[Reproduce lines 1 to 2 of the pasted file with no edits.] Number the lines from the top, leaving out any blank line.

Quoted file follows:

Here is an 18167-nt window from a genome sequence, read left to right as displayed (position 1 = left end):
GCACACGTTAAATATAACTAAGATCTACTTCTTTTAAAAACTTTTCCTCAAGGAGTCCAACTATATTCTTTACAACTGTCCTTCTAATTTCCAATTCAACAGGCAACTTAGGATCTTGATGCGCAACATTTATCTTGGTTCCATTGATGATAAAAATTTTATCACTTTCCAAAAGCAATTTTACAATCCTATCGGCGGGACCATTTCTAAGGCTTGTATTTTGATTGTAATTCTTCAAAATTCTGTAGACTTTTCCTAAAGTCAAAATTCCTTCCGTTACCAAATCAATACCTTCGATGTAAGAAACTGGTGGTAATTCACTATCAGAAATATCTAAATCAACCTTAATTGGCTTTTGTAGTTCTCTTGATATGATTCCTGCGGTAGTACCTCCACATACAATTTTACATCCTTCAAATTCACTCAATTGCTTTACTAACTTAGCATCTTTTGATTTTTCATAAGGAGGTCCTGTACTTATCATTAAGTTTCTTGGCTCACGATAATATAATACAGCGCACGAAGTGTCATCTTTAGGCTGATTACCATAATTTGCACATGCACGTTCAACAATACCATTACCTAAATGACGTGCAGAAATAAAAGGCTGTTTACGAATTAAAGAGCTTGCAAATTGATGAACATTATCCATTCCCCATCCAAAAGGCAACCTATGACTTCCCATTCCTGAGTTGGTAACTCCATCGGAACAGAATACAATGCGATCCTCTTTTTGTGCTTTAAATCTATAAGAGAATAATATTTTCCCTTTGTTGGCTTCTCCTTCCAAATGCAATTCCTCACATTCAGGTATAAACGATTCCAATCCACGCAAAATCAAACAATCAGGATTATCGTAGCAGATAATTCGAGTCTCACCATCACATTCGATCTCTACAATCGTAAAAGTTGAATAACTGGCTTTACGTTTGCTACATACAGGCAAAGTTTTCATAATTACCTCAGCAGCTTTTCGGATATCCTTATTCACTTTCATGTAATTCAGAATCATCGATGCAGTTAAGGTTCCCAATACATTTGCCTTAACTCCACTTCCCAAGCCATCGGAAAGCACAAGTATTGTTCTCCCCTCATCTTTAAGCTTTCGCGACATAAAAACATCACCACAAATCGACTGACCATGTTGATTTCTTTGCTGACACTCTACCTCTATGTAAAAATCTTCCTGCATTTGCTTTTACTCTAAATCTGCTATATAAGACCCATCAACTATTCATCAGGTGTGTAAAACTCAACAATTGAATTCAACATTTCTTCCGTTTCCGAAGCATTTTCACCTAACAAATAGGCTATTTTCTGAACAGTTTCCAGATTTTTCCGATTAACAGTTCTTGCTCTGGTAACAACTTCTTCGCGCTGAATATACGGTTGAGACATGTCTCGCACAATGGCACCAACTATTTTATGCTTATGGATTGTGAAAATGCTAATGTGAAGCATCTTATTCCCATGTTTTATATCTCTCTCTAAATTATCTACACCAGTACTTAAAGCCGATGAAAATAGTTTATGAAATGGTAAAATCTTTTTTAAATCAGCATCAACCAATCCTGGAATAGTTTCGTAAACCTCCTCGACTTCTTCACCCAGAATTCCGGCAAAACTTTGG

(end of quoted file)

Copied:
Here is an 18167-nt window from a genome sequence, read left to right as displayed (position 1 = left end):
GCACACGTTAAATATAACTAAGATCTACTTCTTTTAAAAACTTTTCCTCAAGGAGTCCAACTATATTCTTTACAACTGTCCTTCTAATTTCCAATTCAACAGGCAACTTAGGATCTTGATGCGCAACATTTATCTTGGTTCCATTGATGATAAAAATTTTATCACTTTCCAAAAGCAATTTTACAATCCTATCGGCGGGACCATTTCTAAGGCTTGTATTTTGATTGTAATTCTTCAAAATTCTGTAGACTTTTCCTAAAGTCAAAATTCCTTCCGTTACCAAATCAATACCTTCGATGTAAGAAACTGGTGGTAATTCACTATCAGAAATATCTAAATCAACCTTAATTGGCTTTTGTAGTTCTCTTGATATGATTCCTGCGGTAGTACCTCCACATACAATTTTACATCCTTCAAATTCACTCAATTGCTTTACTAACTTAGCATCTTTTGATTTTTCATAAGGAGGTCCTGTACTTATCATTAAGTTTCTTGGCTCACGATAATATAATACAGCGCACGAAGTGTCATCTTTAGGCTGATTACCATAATTTGCACATGCACGTTCAACAATACCATTACCTAAATGACGTGCAGAAATAAAAGGCTGTTTACGAATTAAAGAGCTTGCAAATTGATGAACATTATCCATTCCCCATCCAAAAGGCAACCTATGACTTCCCATTCCTGAGTTGGTAACTCCATCGGAACAGAATACAATGCGATCCTCTTTTTGTGCTTTAAATCTATAAGAGAATAATATTTTCCCTTTGTTGGCTTCTCCTTCCAAATGCAATTCCTCACATTCAGGTATAAACGATTCCAATCCACGCAAAATCAAACAATCAGGATTATCGTAGCAGATAATTCGAGTCTCACCATCACATTCGATCTCTACAATCGTAAAAGTTGAATAACTGGCTTTACGTTTGCTACATACAGGCAAAGTTTTCATAATTACCTCAGCAGCTTTTCGGATATCCTTATTCACTTTCATGTAATTCAGAATCATCGATGCAGTTAAGGTTCCCAATACATTTGCCTTAACTCCACTTCCCAAGCCATCGGAAAGCACAAGTATTGTTCTCCCCTCATCTTTAAGCTTTCGCGACATAAAAACATCACCACAAATCGACTGACCATGTTGATTTCTTTGCTGACACTCTACCTCTATGTAAAAATCTTCCTGCATTTGCTTTTACTCTAAATCTGCTATATAAGACCCATCAACTATTCATCAGGTGTGTAAAACTCAACAATTGAATTCAACATTTCTTCCGTTTCCGAAGCATTTTCACCTAACAAATAGGCTATTTTCTGAACAGTTTCCAGATTTTTCCGATTAACAGTTCTTGCTCTGGTAACAACTTCTTCGCGCTGAATATACGGTTGAGACATGTCTCGCACAATGGCACCAACTATTTTATGCTTATGGATTGTGAAAATGCTAATGTGAAGCATCTTATTCCCATGTTTTATATCTCTCTCTAAATTATCTACACCAGTACTTAAAGCCGATGAAAATAGTTTATGAAATGGTAAAATCTTTTTTAAATCAGCATCAACCAATCCTGGAATAGTTTCGTAAACCTCCTCGACTTCTTCACCCAGAATTCCGGCAAAACTTTGG